You're no idiot. you know that you should water your grass but how much water does your lawn need? How long and often should the sprinklers run? Glad you asked! If you haven't really studied the topic, it's easy to get it wrong. Unfortunately there is a lot of misinformation out there. If you're like most people, your probably watering TOO MUCH and TOO LITTLE at the same time!

Here is the basic idea: Plant's get their water from their roots. So you can think about it like you're actually watering the soil, where the roots live, and not the plant itself. A strong plant has strong, deep roots and a plant with strong, deep roots is much healthier and better able to stand up to summer heat, disease, pests, and invasive weeds.

Here's a little analogy that can demonstrate how to irrigate: Human's don't generally live in areas with few or no natural resources. We usually don't choose to live in the middle of the Sahara Desert or the middle of Antarctica because it's so hard to find what we need to live in those places. Plants have the same basic instinct. They're not going to live in a place that doesn't have what they need to live. If soil has no moisture in it, roots will not grow there because there is no incentive to grow there. If your soil is only ever watered so that the top half inch get's wet, the roots will never grow deeper than that half inch. If, on the other hand, you water in such a way that the top 4 or 5 inches soil is moist, then the roots of the grass will grow deep.

So the idea is not to water for 5 minutes, 3 times a day, every day. You want to WATER THOROUGHLY. You want to aim to get the moisture level down as far as you can get it. Six inches is a good place to aim but 4 or 5 inches is ok too.

On the other hand, you don't want the grass to always be wet. Too much moisture leads to fungal diseases, mud, and other problems. I you have mushrooms, your lawn has too much water. Your lawn can actually drown in too much water. So what's the solution?

Water DEEPLY and INFREQUENTLY. It's ok (even beneficial) to let the top half inch to an inch of soil to dry out because you've watered further down and the moisture deeper in the soil is still able to be utilized by your lawn. So how often and how long is ideal? Well, in most areas of the country, you can actually get away with only watering once a week! I know how crazy it sounds! Make sure it's a thorough watering though (45-60 minutes per zone). In the height of summer, you may have to increase.

Every lawn is different. If you have hard or clay-like soil, you wont be able to water for as long and so may have to water for less time but more frequently. One easy test is to take a screwdriver and plunge it into the soil. When it becomes difficult, you've hit dry soil. This is an easy way to see how deep the water has penetrated. Aim for 4-6 inches. Happy sprinkling!


No, I'm not talking about steak. I'm talking about mowing. You mow your lawn or have it mowed so you may think this point isn't worth reading but if you're not doing it right, your lawn aint gonna look good.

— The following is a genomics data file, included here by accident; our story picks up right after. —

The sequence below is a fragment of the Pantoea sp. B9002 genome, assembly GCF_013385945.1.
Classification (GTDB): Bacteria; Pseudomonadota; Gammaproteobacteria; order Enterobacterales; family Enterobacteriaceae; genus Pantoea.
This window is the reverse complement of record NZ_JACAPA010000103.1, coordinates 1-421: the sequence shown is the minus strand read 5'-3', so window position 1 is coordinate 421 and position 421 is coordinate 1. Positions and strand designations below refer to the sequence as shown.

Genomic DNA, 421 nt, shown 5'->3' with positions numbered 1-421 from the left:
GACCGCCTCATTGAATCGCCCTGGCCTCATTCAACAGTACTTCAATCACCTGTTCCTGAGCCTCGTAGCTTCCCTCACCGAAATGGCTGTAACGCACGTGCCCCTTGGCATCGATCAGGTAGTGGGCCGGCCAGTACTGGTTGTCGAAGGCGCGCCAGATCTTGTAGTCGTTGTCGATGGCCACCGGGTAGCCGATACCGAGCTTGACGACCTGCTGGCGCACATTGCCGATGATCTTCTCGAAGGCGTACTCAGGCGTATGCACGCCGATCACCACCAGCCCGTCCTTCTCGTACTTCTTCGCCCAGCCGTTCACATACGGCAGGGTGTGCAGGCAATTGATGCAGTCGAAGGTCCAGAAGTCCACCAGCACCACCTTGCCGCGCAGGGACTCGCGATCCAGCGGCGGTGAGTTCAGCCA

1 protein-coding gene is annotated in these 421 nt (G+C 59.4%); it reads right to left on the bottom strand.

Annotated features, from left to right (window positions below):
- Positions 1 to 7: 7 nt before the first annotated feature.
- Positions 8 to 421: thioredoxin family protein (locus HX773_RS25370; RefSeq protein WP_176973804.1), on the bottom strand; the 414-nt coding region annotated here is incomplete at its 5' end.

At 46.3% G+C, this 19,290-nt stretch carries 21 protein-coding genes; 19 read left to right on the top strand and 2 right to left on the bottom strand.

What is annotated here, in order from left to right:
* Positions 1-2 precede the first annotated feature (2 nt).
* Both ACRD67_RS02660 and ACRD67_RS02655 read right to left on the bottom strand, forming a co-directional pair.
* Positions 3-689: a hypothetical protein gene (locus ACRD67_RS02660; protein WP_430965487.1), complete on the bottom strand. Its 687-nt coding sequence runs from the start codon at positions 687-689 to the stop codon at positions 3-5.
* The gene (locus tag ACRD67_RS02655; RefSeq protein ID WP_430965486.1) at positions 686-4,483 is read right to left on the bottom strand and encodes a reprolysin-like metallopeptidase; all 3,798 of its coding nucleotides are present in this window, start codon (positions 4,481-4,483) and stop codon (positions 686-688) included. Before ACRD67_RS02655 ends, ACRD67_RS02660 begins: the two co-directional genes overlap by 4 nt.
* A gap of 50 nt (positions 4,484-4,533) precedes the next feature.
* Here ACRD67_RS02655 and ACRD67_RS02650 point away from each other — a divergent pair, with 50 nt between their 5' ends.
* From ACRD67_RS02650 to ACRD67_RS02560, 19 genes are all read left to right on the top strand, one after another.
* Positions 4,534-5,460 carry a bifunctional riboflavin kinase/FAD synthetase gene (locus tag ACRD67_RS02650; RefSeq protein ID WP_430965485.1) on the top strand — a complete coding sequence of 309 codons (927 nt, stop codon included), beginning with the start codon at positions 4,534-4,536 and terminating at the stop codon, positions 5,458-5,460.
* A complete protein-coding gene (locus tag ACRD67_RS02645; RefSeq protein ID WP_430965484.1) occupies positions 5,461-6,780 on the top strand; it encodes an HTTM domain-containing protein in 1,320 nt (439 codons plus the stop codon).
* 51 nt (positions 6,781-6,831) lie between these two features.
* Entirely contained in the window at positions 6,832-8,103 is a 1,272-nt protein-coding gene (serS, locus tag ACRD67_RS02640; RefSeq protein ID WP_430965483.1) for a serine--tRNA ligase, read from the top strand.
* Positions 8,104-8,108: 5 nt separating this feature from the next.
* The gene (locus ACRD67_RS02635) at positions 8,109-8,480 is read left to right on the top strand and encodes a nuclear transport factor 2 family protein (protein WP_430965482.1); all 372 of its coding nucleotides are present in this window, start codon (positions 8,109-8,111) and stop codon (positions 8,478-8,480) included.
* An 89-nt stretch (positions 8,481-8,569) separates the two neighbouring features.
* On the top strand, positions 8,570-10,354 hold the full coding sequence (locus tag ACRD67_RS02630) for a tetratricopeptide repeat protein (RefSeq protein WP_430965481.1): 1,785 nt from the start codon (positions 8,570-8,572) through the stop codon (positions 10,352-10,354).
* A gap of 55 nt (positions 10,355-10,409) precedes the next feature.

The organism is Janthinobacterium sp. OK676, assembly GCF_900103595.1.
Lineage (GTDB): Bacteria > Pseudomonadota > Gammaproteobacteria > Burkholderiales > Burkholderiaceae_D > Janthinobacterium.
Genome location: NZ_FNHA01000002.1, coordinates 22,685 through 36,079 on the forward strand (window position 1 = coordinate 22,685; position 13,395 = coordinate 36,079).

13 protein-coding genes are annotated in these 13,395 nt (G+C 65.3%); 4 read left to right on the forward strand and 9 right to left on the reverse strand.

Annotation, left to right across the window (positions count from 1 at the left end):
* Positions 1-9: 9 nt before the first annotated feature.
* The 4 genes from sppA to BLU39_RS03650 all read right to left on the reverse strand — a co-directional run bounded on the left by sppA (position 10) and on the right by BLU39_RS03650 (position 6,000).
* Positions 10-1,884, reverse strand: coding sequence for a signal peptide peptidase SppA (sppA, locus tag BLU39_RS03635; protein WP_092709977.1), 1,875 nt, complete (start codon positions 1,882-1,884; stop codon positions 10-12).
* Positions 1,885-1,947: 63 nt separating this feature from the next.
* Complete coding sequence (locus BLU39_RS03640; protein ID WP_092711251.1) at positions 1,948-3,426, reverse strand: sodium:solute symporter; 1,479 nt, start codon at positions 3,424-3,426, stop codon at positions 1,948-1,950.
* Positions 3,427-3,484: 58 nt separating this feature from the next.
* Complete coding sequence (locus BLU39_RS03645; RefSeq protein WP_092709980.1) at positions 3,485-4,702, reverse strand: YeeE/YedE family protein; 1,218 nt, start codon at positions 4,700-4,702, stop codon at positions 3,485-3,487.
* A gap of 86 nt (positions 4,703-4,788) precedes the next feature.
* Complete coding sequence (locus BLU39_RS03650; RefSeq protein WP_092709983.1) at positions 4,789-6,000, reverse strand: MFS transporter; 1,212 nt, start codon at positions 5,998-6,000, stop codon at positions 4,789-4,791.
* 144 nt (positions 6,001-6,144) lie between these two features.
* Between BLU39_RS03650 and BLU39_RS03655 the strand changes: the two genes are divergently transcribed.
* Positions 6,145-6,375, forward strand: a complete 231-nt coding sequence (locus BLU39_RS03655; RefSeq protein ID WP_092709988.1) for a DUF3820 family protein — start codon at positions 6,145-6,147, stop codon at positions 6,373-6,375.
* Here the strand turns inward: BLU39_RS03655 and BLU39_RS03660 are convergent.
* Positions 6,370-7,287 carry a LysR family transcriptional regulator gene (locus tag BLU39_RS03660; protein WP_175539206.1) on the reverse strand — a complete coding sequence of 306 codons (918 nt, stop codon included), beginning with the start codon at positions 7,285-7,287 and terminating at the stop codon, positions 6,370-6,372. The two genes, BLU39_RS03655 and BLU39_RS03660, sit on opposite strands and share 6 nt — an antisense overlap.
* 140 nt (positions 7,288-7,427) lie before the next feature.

I mow residential and commercial lawns for a living so I know mowing. For the purposes of this guide, I'll keep this section to two simple concepts: When to mow and how to get the perfect cut.

There are many people out there who mow every weekend, whenever they have some spare time, or maybe just when the HOA sends them a warning (YIKES). But when SHOULD you mow? The answer is whenever the lawn needs it. That's right. The best homeowners take their cues from the lawn. Ideally you never want to remove more than a third of the overall plant height. So if your mower height is set to 3 inches, you should mow before the lawn gets taller than 4.5 inches tall.

Seems simple enough but if you wait to mow and cut off more than a third of the plant, you're injuring the plants. Injured and week plants are susceptible to disease and pests plus the lawn never looks as good when too much height has been removed.

Getting the perfect cut is the second important thing you can do when it comes to mowing. Not only does a clean, precise cut look good but it also allows the grass to recover faster and resist common lawn problems more easily. The two things you MUST do to ensure a clean cut is to keep your mower in tip top shape and to sharpen the mower blades often. If a mower is sluggish, the blade doesn't spin as fast and get's bogged down more easily.

Similarly, a dull mower blade is like getting an amputation with a dull axe to a grass plant. It leaves the cut edge all ragged and the whole surface of the lawn uneven. Dull blades leave a dead, brown tip on each blade of grass which takes a way from the glorious green splendor of a perfect lawn.

You want your mower to sound like a purring kitten, (a really loud and angry purring kitten but still...) and your mower blade to be as sharp a surgeon's scalpel. Keep up on these two things and you'll get a much better cut every time.

I appreciate you reading this post and hope you got something out of it. Lawn care can seem complicated and time consuming but there are a few easy things you can do today that will drastically improve your curb appeal. Stay tuned for more upcoming posts on lawn and garden topics and let me know what you want to read about!

If you need a professional lawn care company in the Nampa, Idaho area be sure to call Twin Pines Lawn Care, LLC. If not, I hope you found this topic valuable. Thanks again for reading! Until next time...